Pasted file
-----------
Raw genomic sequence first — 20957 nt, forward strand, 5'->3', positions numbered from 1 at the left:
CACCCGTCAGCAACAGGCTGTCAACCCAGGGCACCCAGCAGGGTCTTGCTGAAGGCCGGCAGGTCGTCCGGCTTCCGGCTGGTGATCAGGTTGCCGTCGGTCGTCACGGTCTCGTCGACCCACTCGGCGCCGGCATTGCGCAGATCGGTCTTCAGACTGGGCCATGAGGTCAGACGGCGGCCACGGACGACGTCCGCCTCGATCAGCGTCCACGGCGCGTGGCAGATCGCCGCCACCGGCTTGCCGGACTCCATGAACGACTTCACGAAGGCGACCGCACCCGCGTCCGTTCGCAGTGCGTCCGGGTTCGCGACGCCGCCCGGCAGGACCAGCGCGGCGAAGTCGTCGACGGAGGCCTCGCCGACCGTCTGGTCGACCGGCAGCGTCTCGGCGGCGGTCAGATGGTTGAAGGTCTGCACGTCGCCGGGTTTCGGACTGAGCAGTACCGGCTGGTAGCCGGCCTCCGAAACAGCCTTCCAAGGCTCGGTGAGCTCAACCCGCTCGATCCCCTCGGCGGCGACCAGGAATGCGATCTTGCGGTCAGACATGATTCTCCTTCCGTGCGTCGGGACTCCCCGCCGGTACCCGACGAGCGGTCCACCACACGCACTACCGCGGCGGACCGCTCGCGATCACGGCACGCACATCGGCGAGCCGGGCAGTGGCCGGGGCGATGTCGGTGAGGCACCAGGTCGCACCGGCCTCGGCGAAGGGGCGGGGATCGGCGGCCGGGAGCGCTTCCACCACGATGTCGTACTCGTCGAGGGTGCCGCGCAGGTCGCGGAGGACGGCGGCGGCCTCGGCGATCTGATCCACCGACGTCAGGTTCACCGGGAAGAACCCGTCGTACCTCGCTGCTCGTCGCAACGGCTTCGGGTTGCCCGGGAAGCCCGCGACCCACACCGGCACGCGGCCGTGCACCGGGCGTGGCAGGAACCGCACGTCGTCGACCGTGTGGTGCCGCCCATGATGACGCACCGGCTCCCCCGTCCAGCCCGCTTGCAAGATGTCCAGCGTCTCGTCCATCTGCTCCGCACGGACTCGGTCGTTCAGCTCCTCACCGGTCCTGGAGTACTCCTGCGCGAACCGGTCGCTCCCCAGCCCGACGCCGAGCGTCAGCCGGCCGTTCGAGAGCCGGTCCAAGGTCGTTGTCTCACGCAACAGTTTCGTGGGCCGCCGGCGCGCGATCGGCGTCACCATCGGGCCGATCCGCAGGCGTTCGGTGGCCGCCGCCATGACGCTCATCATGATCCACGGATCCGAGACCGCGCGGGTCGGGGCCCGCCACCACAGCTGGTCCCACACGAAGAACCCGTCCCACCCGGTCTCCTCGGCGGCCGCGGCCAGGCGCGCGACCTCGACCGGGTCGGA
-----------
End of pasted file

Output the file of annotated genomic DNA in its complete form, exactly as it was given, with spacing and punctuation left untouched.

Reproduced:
Raw genomic sequence first — 20957 nt, forward strand, 5'->3', positions numbered from 1 at the left:
CACCCGTCAGCAACAGGCTGTCAACCCAGGGCACCCAGCAGGGTCTTGCTGAAGGCCGGCAGGTCGTCCGGCTTCCGGCTGGTGATCAGGTTGCCGTCGGTCGTCACGGTCTCGTCGACCCACTCGGCGCCGGCATTGCGCAGATCGGTCTTCAGACTGGGCCATGAGGTCAGACGGCGGCCACGGACGACGTCCGCCTCGATCAGCGTCCACGGCGCGTGGCAGATCGCCGCCACCGGCTTGCCGGACTCCATGAACGACTTCACGAAGGCGACCGCACCCGCGTCCGTTCGCAGTGCGTCCGGGTTCGCGACGCCGCCCGGCAGGACCAGCGCGGCGAAGTCGTCGACGGAGGCCTCGCCGACCGTCTGGTCGACCGGCAGCGTCTCGGCGGCGGTCAGATGGTTGAAGGTCTGCACGTCGCCGGGTTTCGGACTGAGCAGTACCGGCTGGTAGCCGGCCTCCGAAACAGCCTTCCAAGGCTCGGTGAGCTCAACCCGCTCGATCCCCTCGGCGGCGACCAGGAATGCGATCTTGCGGTCAGACATGATTCTCCTTCCGTGCGTCGGGACTCCCCGCCGGTACCCGACGAGCGGTCCACCACACGCACTACCGCGGCGGACCGCTCGCGATCACGGCACGCACATCGGCGAGCCGGGCAGTGGCCGGGGCGATGTCGGTGAGGCACCAGGTCGCACCGGCCTCGGCGAAGGGGCGGGGATCGGCGGCCGGGAGCGCTTCCACCACGATGTCGTACTCGTCGAGGGTGCCGCGCAGGTCGCGGAGGACGGCGGCGGCCTCGGCGATCTGATCCACCGACGTCAGGTTCACCGGGAAGAACCCGTCGTACCTCGCTGCTCGTCGCAACGGCTTCGGGTTGCCCGGGAAGCCCGCGACCCACACCGGCACGCGGCCGTGCACCGGGCGTGGCAGGAACCGCACGTCGTCGACCGTGTGGTGCCGCCCATGATGACGCACCGGCTCCCCCGTCCAGCCCGCTTGCAAGATGTCCAGCGTCTCGTCCATCTGCTCCGCACGGACTCGGTCGTTCAGCTCCTCACCGGTCCTGGAGTACTCCTGCGCGAACCGGTCGCTCCCCAGCCCGACGCCGAGCGTCAGCCGGCCGTTCGAGAGCCGGTCCAAGGTCGTTGTCTCACGCAACAGTTTCGTGGGCCGCCGGCGCGCGATCGGCGTCACCATCGGGCCGATCCGCAGGCGTTCGGTGGCCGCCGCCATGACGCTCATCATGATCCACGGATCCGAGACCGCGCGGGTCGGGGCCCGCCACCACAGCTGGTCCCACACGAAGAACCCGTCCCACCCGGTCTCCTCGGCGGCCGCGGCCAGGCGCGCGACCTCGACCGGGTCGGA